360° Video: Chelyabinsk Meteor

Make an explosive entry into Earth’s atmosphere in this stereoscopic 360° video of the Chelyabinsk meteor’s arrival in February 2013—an immersive scene from our new planetarium show, “Incoming!”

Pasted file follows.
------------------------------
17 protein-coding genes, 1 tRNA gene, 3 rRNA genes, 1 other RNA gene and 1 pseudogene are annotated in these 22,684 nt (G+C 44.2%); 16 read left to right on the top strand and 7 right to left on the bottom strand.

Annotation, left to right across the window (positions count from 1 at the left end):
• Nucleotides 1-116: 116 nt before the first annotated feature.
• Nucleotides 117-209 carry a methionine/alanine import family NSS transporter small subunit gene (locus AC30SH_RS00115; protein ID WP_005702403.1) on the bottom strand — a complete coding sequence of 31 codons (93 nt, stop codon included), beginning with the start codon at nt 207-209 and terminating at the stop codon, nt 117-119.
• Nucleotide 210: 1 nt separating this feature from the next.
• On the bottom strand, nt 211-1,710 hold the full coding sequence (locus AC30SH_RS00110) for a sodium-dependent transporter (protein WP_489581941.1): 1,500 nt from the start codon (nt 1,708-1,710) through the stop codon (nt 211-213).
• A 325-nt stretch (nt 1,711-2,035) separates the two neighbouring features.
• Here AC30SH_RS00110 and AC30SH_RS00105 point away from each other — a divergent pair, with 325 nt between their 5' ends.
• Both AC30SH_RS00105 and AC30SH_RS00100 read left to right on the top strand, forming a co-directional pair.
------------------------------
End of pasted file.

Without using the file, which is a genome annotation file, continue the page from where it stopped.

For decades, we have detected explosive airbursts caused by meteors entering Earth’s atmosphere. The most powerful one took place on February 15, 2013, over the Russian city Chelyabinsk, and we have reconstructed that event using observational data. A stony meteor almost 20 meters in diameter (slightly smaller than Morrison Planetarium) exploded in the upper atmosphere, leaving behind a trail of dust and debris that stretched more than a hundred kilometers. The explosion also created a burst of light brighter than the Sun and a shockwave that shattered windows and damaged buildings in places we highlight in the video. Nearly 1,500 people sought medical attention in the days after the blast, mostly for injuries from shattered glass. At the end of the video, we compare the size of the affected region to the area of metropolitan New York City, the San Francisco Bay Area, and greater Tokyo.

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